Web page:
I stopped in another town about 30 miles later for a light snack. As I stood in front of the store (as I do nearly everyday) eating, a man of about 50+ came up to me and wished me safe travels. I asked if he 'rode' to which he replied, 'i don't. but i admire anyone who does.' We ended up talking for nearly 30 minutes and he told me all about his life (the abridged version). I told him all about the ride and he couldn't have thought it cooler. I tell ya, it really makes me happy to know that people are appreciating this ride and not viewing it as just some way to screw-off and avoid 'real' life. honestly, I don't think it gets any 'realer' than this. I mean, you're out there everyday, susceptible to the elements, to other people and to your own brain, basically thinking about food and shelter most of the time. Vulnerable, you are.

A couple hours later after traveling down a pretty busy highway 54, I found myself in the town of Toronto, KS where there was a state park. I figured, 'oh, i'll just find a small market and pick up some pasta for dinner.' Well, this town was run down as it could be. Obviously at one point commerce was alive in this small town, but these days there was nuthin'. Store fronts were filled with old cars and old junk. Needless to say, I went without food that night, which I'm pretty sure my body could afford due to all the bull-shit I downed a few hours before.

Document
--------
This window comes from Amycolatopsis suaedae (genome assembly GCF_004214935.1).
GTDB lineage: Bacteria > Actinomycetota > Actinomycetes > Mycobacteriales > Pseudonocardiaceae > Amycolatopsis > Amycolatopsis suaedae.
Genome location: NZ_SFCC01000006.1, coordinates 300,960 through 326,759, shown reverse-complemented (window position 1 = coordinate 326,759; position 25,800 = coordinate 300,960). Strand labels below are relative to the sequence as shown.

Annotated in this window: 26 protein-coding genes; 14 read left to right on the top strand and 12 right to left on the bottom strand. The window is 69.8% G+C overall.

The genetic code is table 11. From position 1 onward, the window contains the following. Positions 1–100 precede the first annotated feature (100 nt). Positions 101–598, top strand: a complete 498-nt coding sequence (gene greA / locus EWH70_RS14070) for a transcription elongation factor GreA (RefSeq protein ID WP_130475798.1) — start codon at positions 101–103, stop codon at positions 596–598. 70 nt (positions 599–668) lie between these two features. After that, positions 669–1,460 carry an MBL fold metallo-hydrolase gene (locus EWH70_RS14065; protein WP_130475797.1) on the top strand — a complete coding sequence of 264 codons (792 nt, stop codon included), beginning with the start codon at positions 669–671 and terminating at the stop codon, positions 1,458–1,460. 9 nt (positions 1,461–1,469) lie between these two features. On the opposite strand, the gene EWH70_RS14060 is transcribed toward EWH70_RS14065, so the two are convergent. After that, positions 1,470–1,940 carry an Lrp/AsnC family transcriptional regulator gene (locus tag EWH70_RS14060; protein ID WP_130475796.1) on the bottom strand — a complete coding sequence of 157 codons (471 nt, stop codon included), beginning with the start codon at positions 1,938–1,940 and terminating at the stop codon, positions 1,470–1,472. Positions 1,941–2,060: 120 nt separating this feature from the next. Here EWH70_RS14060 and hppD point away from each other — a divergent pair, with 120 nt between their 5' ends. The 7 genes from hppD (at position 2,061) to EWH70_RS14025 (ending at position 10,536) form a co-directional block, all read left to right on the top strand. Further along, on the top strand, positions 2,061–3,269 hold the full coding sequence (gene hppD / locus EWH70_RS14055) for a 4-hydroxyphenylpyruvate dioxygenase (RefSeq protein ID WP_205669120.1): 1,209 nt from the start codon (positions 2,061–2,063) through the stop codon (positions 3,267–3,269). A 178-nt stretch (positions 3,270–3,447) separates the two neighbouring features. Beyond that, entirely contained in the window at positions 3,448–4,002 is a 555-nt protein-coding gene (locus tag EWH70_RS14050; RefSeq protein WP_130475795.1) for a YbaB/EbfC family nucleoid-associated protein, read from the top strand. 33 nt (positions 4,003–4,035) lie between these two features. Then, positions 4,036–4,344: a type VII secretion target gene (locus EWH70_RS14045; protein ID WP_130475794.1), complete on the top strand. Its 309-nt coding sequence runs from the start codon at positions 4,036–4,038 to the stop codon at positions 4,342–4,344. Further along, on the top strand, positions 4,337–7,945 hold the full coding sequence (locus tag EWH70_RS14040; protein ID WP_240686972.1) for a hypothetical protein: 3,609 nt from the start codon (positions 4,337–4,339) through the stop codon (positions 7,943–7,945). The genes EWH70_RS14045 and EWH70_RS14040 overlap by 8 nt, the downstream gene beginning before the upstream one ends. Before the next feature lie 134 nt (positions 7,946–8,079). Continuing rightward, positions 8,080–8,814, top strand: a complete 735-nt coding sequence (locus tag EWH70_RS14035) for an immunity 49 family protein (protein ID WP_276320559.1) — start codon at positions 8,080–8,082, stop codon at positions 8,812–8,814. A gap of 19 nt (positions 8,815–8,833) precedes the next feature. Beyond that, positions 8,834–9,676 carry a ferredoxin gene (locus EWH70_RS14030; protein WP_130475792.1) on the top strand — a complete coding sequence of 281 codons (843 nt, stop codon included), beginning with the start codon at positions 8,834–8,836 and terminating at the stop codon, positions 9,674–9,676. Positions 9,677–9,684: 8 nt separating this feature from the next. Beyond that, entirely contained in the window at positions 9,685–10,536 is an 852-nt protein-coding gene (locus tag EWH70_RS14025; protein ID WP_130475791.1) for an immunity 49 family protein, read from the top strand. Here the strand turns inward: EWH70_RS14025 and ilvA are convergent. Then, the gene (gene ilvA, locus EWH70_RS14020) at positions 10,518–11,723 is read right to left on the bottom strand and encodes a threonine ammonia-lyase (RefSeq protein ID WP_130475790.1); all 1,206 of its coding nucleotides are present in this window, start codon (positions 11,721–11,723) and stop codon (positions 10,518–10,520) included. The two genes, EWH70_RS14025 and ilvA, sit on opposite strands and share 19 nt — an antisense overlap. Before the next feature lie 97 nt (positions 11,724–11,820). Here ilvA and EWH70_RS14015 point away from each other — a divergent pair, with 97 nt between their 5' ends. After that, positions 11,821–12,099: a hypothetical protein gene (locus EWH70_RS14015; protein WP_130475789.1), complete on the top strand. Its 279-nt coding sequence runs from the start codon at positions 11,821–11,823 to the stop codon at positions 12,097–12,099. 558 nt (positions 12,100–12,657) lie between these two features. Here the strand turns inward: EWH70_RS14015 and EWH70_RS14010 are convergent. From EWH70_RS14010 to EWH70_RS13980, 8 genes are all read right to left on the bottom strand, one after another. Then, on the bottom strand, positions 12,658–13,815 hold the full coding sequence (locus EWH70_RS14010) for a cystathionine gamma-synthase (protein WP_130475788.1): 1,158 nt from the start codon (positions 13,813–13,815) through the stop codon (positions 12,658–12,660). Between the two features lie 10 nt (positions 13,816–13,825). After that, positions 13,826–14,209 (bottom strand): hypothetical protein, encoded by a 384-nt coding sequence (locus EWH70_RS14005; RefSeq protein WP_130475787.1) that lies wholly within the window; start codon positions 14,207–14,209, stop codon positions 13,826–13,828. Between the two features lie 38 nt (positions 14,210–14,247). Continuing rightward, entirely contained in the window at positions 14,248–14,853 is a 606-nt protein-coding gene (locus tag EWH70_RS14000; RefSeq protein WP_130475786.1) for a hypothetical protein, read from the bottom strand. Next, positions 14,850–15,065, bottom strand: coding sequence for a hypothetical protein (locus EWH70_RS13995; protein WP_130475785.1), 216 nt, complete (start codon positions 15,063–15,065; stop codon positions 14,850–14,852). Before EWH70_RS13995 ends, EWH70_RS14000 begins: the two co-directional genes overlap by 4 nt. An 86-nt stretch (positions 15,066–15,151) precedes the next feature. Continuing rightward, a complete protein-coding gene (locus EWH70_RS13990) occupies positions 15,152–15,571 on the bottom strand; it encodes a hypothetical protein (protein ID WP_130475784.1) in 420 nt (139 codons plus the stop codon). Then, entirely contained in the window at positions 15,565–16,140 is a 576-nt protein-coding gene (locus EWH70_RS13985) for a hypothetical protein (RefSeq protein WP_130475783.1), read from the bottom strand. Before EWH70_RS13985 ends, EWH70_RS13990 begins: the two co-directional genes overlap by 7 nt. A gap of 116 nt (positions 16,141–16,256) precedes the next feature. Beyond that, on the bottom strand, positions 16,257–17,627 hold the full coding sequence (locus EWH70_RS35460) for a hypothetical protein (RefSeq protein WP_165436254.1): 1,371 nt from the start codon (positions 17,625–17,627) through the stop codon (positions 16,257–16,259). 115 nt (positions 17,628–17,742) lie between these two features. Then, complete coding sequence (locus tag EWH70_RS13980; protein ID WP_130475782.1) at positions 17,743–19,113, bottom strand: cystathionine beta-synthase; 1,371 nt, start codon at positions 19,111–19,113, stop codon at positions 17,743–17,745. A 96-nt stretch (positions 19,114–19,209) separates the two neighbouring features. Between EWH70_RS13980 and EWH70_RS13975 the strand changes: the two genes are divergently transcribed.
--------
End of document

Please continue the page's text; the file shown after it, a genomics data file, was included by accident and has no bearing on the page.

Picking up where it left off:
The sky was amazing that night in kansas. Storms were visible in the north, while the south was clear, bright and beautiful. Fortunately clear over me as well, though it did rain a bit during the night. The contrast in the sky is one found only in the mid-west (flats) in this country. You can just see the different weather activity spread out over the land. This is really one of the high points of travling through Kansas and much easier to notice while on a bicycle. I really don't know why more people don't travel this way. All it takes is a bit of 'crazy' and a lot of 'stubborn'. That's it.